We were thinking of what dog we could have brought (the cats  are atheists). Gally, the big Shepherd/Hound mook at 80 lbs is well trained to sit and lie down, but this would have been too much temptation.  Merlin, the mostly- Golden, is fiercely protective and growls and might snap. Laddie the almost- cocker is totally deaf, so he has this piercing bark:  He would start a riot with his alarm.  We realized  the only dog we could have brought was our Sparky, our English Field Spaniel, who died of cancer June 20th this year.  He was a gentleman, such a good example of his rare and intelligent breed, but he was planted out in the front garden under an old boxwood.  His loss to us, especially this morning, brought me to tears.

This is such a different entry…considering the last two other “The Peace…” offerings…but this morning the Blessing of the Animals went exactly where it should have gone: straight to our hearts, opening a pathway to memories and further compassion.  I also got a good tip on a Standard Poodle breeder not far from our home.  My husband is groaning, and puffing on his inhaler but there is no better balm to grief, (and my grief in losing Sparky so suddenly went deep) than another animal to wrap your arms around. 

Of course some would call me a hoarder: 12 (kittens, thrown over the fence at various times) and then cats who have been with us  for  15 years, they are not just cats…they are treasured members of our family.  My dear husband’s nose hasn’t stopped dripping for 26 years but his shots are helping nicely here.

Today was a wonderful example of compassion, charity and love. Seeing the care  people expressed with their animals, and seeing the pianist with his pug in his lap while he played, well, it was a lovely morning.

Even unto the least, which I guess would have been the goldfish in tupperware, the message was loud and clear.  Extending our love to other species is natural and good: we aren’t the only ones who live on this Earth.

We are enjoined in love. Or should be.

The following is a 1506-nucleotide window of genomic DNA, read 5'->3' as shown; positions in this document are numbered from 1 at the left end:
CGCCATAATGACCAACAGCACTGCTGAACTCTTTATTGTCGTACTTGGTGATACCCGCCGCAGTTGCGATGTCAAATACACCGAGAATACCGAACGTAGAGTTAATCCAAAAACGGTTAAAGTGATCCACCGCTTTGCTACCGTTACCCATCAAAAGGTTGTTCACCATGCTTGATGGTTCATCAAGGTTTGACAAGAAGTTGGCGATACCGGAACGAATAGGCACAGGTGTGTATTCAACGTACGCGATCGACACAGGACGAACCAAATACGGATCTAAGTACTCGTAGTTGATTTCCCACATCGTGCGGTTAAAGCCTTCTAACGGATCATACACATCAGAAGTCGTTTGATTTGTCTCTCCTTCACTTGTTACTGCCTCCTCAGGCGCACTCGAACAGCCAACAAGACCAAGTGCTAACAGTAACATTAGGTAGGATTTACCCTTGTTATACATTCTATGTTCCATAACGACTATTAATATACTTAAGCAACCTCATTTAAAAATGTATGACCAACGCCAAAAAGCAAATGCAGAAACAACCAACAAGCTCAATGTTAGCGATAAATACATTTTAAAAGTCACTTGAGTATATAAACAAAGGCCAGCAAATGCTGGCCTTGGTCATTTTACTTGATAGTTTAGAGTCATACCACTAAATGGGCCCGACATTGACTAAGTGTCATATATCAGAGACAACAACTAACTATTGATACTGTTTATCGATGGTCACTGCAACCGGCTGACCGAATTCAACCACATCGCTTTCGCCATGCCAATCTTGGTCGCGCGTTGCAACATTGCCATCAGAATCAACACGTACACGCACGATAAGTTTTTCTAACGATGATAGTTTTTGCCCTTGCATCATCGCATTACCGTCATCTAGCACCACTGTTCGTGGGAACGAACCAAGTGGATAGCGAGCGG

Lady Nyo

Willow, April 4th, 2000-May 4, 2010

May 4, 2010


We buried our Willow  this morning after a  6 week  illness with a staph infection.

Where this came from, out of the blue it seemed, has thrown us into confusion, but the end result was a cat that didn’t seem sick until the last two weeks.  Apparently there is a super strain of staph (which lives on all of our skin) that doesn’t respond well to penicillin or amoxicillin and we had to keep changing his meds.

We got Willow when he was only 4 weeks old, a tiny, fiesty kitten in a garage who hissed at my attempts to pick him up.  He fast became my favorite cat and he knew he was very, very loved.  He had a habit of running up on our bed and lying next to your face, putting out a paw and tapping you on the cheek or nose.  He was full of kisses, shoving his nose into yours, which I guess is a cat’s way of kissing.

This weekend we let him go outside, and he promptly went over the fence to our neighbors.  It rained heavily yesterday morning, and we found him under my husband’s truck.  He was no fool about rain and came home.  He hasn’t been able to keep anything on his stomach for two weeks and every attempt we made to feed him came back up in a few hours.  There comes a time when you know you are working against something you can’t beat, and last night was that moment.  We both said our goodbyes to Willow Boy, Fat Boy, and went to bed with heavy hearts.  I kept listening for him to groan or moan but he was silent.

This morning  at 6:oo I went looking, hoping that Willow had died in the night and was at peace.  He did, and looked like he was sleeping.  I  dug his grave yesterday evening, and the English Heritage rose is full of blooms right next to his grave.

With all the important issues in the world, perhaps this is of very little merit.  But Willow was a part of our family for exactly 10 years and he knew his worth. He can not be replaced and he knows it.

We have other cats, and they have been shuffled off to a different part of the house while Willow was so sick.  Right now they are swarming my feet, sitting on my desk, bed, wingchairs and are so full of life and love, well, Willow will be sorely missed in our lives, but the living calls to us in loud meows.

I’m posting this and going back to bed.  I need to grab as many cats that will stay with me right now because I need their warm fur around me.   I know this sounds stupid and maudlin but sometimes life throws things that just tears your heart out and upsets expectations.  Willow was the one cat  I never thought would go so young.  He was my bed-lump and I miss him already.

Lady Nyo